• French: La Minute de Silence, Super Loto Éditions, coll. "Banco", 2015.
  • French: La Dernière Séance, L'Association, coll. "Patte de mouche", 2016.

Posters[edit]

  • Cartoon: Dessins animés et Cie.
  • Theatre: Comédie des Alpes, Ils viennent jusque dans nos draps....
  • Theatre: Compagnie de la mouche.
  • Exhibition: Comic strips : Museum of Grenoble, 1977.
  • Theatre: Troupe Le grand nuage de Magellan, Le printemps (D. Guénoun), Season 1984-1985, Trèfle Publicité.
  • Short film: 7th Clermont-Ferrand Festival, February 1985.
  • Exhibition: La science par la bande, Paris – La Villette, 13 March 1986.
  • Exhibition: Les trames sombres de Masse, Sainte-Croix Abbey Museum – Sables-d'Olonne, 2007.

Collectives[edit]

  • French: Érotisme et pornographie dans la BD, Glénat, 1978.
  • German: Eine grafische kunst der französische comic p.42-43, Elefanten Press, 1980.
  • French: Nimbus présente le grand orchestre, Cumulus, 1980.
  • French: Permis de sourire, Le Cherche midi, 1985.
  • French: Architectures de bande dessinée, French Architects Institute, 1985, p. 88.
  • French: Bennes dessinées, collection of drawings for garbage trucks of Lyon - 1200 copies - ordered by Saint-Pierre Museum, Carton Editions, 1986.
  • French: Art et innovation dans la bande dessinée européenne p.249-255, De Buck Editions, 1987.
  • French: Nous Tintin. 36 imaginary covers, Lion Editions, 1987.
  • French: Le Cas Marsupilami, 20 covers for Spirou and Fantasio, Lion Editions, 1987.
  • French: À chacun son chat, Albin Michel, 1987, p.229.
  • French: The New Comics Anthology, Bob Callahan, Collier Books, 1991.
  • French: La Revanche des régions, Glénat, 1992, p.45.
  • French: Astérix, Barbarella et Cie., Somogy, 2000.
  • French: 100 cases de Maîtres, Citée internationale de la BD, 2010.
  • French: Cent pour cent bande dessinée, Citée internationale de la BD, 2010.
  • French: Variations sur un même ciel, Éditions La ville brûle, 2012, p.339-341.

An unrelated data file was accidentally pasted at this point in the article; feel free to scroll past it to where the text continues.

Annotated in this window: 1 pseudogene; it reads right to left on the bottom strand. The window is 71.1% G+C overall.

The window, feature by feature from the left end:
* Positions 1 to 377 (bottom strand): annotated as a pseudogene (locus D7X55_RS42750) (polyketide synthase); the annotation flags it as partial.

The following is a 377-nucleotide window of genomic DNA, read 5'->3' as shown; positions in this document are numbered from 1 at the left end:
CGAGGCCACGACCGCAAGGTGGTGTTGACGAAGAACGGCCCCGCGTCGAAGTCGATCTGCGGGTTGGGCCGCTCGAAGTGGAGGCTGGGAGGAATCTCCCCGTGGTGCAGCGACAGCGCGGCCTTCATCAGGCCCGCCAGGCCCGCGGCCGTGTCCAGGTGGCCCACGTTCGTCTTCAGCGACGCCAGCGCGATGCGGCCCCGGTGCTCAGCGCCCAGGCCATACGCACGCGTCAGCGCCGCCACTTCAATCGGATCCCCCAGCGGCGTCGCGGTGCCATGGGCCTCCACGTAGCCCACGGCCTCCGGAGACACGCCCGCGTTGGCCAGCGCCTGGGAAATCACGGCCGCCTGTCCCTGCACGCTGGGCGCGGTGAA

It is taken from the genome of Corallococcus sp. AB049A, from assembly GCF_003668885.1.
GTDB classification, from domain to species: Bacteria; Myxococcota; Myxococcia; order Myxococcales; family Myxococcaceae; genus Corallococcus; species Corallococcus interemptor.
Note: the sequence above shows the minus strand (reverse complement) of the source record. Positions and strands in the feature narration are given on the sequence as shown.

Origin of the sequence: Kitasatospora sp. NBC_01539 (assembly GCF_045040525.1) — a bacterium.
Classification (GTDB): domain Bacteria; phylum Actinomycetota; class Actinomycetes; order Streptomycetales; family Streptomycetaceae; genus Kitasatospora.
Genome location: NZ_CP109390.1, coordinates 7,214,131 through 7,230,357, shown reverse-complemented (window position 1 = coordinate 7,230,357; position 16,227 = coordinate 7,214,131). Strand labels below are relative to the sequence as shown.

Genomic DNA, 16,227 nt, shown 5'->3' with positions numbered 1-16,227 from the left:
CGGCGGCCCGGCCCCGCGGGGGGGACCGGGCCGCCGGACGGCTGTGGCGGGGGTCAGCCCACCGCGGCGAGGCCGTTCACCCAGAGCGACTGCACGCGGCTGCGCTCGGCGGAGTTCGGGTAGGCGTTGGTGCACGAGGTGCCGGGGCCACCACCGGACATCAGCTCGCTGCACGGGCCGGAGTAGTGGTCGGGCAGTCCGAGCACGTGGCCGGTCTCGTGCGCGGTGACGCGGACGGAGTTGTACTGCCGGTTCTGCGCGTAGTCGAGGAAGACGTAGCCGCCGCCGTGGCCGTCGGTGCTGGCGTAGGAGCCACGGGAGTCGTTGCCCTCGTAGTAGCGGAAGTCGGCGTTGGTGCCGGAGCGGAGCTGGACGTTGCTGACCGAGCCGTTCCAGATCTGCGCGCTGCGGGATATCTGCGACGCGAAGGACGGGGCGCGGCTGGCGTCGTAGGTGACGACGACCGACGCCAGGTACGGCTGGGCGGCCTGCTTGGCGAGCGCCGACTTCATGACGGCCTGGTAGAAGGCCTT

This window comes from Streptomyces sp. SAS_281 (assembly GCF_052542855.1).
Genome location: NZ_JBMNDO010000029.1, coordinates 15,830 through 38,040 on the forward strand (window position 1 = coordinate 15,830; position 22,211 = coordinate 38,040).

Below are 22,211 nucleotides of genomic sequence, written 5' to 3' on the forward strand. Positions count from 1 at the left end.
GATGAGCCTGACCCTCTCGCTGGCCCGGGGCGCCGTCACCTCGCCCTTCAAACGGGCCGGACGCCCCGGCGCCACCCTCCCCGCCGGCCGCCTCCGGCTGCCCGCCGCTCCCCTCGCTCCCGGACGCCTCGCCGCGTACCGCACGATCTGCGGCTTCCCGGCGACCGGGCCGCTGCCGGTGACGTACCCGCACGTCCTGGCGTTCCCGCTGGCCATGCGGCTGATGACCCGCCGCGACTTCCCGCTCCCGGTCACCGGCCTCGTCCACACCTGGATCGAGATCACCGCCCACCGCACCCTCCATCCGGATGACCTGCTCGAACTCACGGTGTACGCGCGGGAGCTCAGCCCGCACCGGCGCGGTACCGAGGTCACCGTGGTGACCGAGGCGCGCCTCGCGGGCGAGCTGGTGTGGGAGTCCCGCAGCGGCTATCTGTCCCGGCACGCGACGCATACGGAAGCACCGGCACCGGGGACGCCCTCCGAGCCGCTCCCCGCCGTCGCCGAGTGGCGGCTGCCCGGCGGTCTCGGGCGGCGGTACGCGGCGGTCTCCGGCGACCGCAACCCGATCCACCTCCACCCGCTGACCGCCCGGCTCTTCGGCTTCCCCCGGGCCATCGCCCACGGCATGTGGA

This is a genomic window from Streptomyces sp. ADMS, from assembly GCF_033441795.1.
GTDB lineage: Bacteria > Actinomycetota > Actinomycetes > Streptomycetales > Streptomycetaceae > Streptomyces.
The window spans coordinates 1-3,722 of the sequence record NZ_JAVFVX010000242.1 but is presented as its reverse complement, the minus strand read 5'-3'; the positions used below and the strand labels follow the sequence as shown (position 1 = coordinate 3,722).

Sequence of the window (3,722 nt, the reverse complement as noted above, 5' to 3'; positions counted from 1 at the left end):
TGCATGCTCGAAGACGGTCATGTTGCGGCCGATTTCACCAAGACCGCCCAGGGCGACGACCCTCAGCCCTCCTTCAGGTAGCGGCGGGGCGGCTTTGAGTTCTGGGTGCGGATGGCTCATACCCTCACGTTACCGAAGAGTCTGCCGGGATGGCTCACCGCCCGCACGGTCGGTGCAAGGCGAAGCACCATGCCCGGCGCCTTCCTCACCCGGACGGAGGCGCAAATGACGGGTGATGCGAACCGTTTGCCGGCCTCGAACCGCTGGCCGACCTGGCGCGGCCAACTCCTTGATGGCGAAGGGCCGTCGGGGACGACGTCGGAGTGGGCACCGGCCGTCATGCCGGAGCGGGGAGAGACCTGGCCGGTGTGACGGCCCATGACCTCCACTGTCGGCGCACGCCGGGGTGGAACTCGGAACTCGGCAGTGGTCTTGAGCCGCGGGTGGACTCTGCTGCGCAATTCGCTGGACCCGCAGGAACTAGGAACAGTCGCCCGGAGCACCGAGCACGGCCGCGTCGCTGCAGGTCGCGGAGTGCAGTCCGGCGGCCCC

Original works bought by museum[edit]

Exhibitions[edit]

  • Les maîtres de la bande dessinée européenne. Collective. National Library of France. Paris, 2000-2001.
  • CNBDI - Cité Internationale de la Bande Dessinée et de l'Image. Angoulême, 2001.
  • Les trames sombres de Masse. Personal retrospective. Museum of Modern Art of Abbaye Sainte Croix. Les Sables d’Olonne, 2007.
  • La Bande Dessinée s’attaque au musée. Collective. Museum Granet. Aix en Provence, 2008.
  • Quintet. Collective with Shelton, Ware, Swarte, Blanquet. Museum of Modern Art. Lyon, 2009.
  • Le musée privé. Une histoire mondiale de la Bande Dessinée by Art Spiegelman. Collective. Comics Museum. Angoulême, 2012.
  • Alternatives. Collective. Centre of Modern Art Georges Pompidou. Cajarc, 2013.
  • Une histoire de Charlie. Personal retrospective. Comics Museum. Angoulême, 2015.
  • Ils parlent par images. As a couple. Galery Dock-Sud. Sète, 2015.
  • Enfin Masse !. Personal. Guest of honor of festival Formula Bula. Paris, 2015.
  • Le Modèle Standard. Personal. Festival "Les Utopiales". Nantes, 2016.
  • Tables et festins. Collective. Convent Sainte Cécile. Grenoble, 2017.

Documentation[edit]

References[edit]

  1. ^ Finet, Nicolas (2011). Gravett, Paul (ed.). 1001 Comics You Must Read Before You Die. Universe Publishing. p. 469. ISBN 9780789322715.
  2. ^ Mouchart, Benoît (2004). La bande dessinée (in French). Le Cavalier Bleu. p. 39. ISBN 978-2846700719.
  3. ^ a b c d e f g Brethes, Romain (December 2007). "Qu'est ce la bande dessinée". Beaux Arts magazine (in French). No. Special.
  4. ^ a b c d e f g h i j k l Frémion, Yves (June 2007). "T'ar ta lacrèm". Fluide glacial (in French). No. 372.
  5. ^ a b La Dame Blanche (October 1974). "Spécial Festival d'Automne à Paris". Art Vivant (in French). No. 52.
  6. ^ a b c d e f g h Ducat, Philippe (December 2007). "Francis Masse : l'encyclopédique". Art press (in French). No. 340.
  7. ^ a b c d e Lévy-Leblond, Jean-Marc (1 November 1985). "Diderert et d'Alembot" (PDF). Le Nouvel Observateur (in French). p. 106.
  8. ^ a b c Uzan, Jean-Philippe (13 September 2011). "La Cosmologie en bande dessinée". conference at l'Institut d'astrophysique de Paris (in French).
  9. ^ a b c d Villani, Cédric (23 April 2015). "Les Rêveurs lunaires". Interview by Tristan Martine for Actua BD (in French).
  10. ^ a b c d Lefevre, Gabrielle (3 December 1985). "Francis Masse (interview by Gabrielle Lefèvre)". La Cité (in French).
  11. ^ Baudoux, Vincent (2000). Thierry Groensteen (ed.). "Les Maîtres de la bande dessinées européenne" (in French). Le Seuil. ISBN 2020436574.
  12. ^ a b "Interview of Terry Gilliam". Libération (in French). 20 February 1985.
  13. ^ a b c "Interview of Art Spiegelman". Les Inrockuptibles (in French). 21 January 1998.
  14. ^ a b Willem (9 March 1982). "Masse, où que tu peux être, reviens ! Tu es le plus grand !". Libération (in French).
  15. ^ Groensteen, Thierry (April – May 1984). "Introduction text for a section about Masse by Thierry Groensteen". Les Cahiers de la bande dessinée (in French). No. 57.
  16. ^ a b c d e f g h "Les Trames sombres de Masse" (PDF). La lettre des Sables d'Olonne (in French). No. 87. March – April 2007. p. 9. Archived from the original (PDF) on 12 November 2013.
  17. ^ a b Gilles, Benoît (22 November 2000). "". Pavé Hebdo (in French). No. 133.